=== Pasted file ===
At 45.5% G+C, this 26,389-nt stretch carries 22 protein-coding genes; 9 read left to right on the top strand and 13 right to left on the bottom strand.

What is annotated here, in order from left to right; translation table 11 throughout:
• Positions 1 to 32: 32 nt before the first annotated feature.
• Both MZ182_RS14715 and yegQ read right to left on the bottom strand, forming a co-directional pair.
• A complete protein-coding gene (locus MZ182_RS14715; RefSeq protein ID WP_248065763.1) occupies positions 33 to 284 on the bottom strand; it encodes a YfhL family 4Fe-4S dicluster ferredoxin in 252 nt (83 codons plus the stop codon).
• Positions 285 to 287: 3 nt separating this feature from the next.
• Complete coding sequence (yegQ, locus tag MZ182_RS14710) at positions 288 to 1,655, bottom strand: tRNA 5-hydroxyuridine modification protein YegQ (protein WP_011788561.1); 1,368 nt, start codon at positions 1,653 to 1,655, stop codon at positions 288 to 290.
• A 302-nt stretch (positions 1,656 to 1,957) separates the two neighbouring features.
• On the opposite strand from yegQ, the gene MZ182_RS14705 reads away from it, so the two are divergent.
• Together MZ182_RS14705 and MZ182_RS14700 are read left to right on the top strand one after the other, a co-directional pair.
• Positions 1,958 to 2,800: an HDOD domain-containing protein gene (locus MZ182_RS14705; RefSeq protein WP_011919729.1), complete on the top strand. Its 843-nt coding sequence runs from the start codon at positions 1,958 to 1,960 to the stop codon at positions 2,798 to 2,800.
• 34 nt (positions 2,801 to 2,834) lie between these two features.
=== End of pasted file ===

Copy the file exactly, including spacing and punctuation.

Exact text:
At 45.5% G+C, this 26,389-nt stretch carries 22 protein-coding genes; 9 read left to right on the top strand and 13 right to left on the bottom strand.

What is annotated here, in order from left to right; translation table 11 throughout:
• Positions 1 to 32: 32 nt before the first annotated feature.
• Both MZ182_RS14715 and yegQ read right to left on the bottom strand, forming a co-directional pair.
• A complete protein-coding gene (locus MZ182_RS14715; RefSeq protein ID WP_248065763.1) occupies positions 33 to 284 on the bottom strand; it encodes a YfhL family 4Fe-4S dicluster ferredoxin in 252 nt (83 codons plus the stop codon).
• Positions 285 to 287: 3 nt separating this feature from the next.
• Complete coding sequence (yegQ, locus tag MZ182_RS14710) at positions 288 to 1,655, bottom strand: tRNA 5-hydroxyuridine modification protein YegQ (protein WP_011788561.1); 1,368 nt, start codon at positions 1,653 to 1,655, stop codon at positions 288 to 290.
• A 302-nt stretch (positions 1,656 to 1,957) separates the two neighbouring features.
• On the opposite strand from yegQ, the gene MZ182_RS14705 reads away from it, so the two are divergent.
• Together MZ182_RS14705 and MZ182_RS14700 are read left to right on the top strand one after the other, a co-directional pair.
• Positions 1,958 to 2,800: an HDOD domain-containing protein gene (locus MZ182_RS14705; RefSeq protein WP_011919729.1), complete on the top strand. Its 843-nt coding sequence runs from the start codon at positions 1,958 to 1,960 to the stop codon at positions 2,798 to 2,800.
• 34 nt (positions 2,801 to 2,834) lie between these two features.